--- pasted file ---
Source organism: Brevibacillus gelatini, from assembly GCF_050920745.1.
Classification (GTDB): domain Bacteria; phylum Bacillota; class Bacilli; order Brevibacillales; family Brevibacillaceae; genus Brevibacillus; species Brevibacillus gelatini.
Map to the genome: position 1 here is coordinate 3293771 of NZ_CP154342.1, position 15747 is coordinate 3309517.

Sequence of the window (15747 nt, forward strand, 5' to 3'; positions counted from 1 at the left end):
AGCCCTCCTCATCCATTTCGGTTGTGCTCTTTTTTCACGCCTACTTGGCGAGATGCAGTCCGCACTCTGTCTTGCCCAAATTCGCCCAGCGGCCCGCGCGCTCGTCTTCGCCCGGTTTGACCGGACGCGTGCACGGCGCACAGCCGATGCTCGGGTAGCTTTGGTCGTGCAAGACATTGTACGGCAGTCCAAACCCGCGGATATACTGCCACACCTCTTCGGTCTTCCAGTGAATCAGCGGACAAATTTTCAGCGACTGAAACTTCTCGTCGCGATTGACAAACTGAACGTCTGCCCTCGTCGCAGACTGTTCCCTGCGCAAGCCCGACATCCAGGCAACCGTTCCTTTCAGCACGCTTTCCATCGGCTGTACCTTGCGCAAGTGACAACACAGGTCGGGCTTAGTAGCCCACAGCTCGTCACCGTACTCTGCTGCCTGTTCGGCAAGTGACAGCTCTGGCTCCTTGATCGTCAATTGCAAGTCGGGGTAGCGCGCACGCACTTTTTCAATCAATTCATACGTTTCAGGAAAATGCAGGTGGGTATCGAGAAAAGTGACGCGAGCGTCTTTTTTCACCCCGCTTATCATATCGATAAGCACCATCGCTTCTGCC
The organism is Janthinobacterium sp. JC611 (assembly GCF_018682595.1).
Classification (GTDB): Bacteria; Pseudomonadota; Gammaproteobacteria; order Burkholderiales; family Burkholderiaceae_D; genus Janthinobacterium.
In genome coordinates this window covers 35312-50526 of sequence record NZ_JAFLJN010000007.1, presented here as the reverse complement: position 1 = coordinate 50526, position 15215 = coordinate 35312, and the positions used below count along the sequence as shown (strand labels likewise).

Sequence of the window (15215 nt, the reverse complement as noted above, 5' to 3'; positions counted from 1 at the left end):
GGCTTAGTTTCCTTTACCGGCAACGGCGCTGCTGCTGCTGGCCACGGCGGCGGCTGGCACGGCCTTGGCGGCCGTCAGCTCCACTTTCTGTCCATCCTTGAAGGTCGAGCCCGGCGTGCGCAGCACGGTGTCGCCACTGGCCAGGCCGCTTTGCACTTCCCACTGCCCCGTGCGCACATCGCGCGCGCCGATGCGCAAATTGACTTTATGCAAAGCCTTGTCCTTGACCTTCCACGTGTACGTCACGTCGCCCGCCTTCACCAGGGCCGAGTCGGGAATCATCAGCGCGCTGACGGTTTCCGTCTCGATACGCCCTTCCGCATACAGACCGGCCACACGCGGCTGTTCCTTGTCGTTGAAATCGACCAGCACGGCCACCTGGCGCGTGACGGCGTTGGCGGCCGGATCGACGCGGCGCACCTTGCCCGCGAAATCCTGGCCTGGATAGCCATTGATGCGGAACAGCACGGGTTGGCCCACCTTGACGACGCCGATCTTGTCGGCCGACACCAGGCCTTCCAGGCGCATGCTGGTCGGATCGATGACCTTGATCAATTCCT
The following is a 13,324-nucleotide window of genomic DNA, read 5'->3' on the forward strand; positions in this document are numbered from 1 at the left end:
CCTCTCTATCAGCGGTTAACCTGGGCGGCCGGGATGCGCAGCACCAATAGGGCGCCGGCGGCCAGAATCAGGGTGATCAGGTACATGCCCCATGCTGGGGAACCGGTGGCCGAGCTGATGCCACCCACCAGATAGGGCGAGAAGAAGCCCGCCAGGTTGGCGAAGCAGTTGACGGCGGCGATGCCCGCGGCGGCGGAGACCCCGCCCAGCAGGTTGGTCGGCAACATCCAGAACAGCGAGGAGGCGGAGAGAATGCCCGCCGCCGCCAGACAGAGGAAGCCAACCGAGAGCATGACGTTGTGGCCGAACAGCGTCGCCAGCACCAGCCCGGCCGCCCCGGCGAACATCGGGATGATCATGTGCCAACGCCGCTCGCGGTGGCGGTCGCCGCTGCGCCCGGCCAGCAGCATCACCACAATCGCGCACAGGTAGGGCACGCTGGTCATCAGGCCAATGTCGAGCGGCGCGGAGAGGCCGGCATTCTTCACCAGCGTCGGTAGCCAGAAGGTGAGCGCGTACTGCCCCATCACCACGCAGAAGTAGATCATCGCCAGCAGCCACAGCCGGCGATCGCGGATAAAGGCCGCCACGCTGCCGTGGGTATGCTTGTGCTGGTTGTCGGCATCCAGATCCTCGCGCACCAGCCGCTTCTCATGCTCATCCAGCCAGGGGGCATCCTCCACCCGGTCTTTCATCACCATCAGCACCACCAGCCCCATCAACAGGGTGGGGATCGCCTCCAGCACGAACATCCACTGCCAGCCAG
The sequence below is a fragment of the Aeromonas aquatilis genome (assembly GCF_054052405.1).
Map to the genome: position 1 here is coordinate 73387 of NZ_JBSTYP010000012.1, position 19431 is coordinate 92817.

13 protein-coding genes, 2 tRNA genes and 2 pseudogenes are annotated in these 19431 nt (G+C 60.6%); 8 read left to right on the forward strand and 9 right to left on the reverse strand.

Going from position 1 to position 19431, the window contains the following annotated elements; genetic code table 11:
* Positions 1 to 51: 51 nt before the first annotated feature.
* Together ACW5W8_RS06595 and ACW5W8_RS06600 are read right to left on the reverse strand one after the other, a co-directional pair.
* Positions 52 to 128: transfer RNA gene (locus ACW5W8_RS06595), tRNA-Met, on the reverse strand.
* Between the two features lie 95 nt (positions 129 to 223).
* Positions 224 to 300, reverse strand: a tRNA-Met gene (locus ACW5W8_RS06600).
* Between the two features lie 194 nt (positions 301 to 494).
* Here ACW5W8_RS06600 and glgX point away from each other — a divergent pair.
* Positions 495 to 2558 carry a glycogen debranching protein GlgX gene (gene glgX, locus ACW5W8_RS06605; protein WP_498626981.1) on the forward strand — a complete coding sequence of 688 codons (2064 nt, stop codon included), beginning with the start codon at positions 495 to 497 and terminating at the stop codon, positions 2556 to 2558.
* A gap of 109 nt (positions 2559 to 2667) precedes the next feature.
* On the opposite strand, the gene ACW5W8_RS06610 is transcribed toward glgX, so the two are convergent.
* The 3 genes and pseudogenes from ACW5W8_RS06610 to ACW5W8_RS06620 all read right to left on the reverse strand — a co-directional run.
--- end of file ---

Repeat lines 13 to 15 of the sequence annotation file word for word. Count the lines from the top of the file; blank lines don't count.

The sequence below is a fragment of the Aeromonas aquatilis genome (assembly GCF_054052405.1).
Map to the genome: position 1 here is coordinate 73387 of NZ_JBSTYP010000012.1, position 19431 is coordinate 92817.

13 protein-coding genes, 2 tRNA genes and 2 pseudogenes are annotated in these 19431 nt (G+C 60.6%); 8 read left to right on the forward strand and 9 right to left on the reverse strand.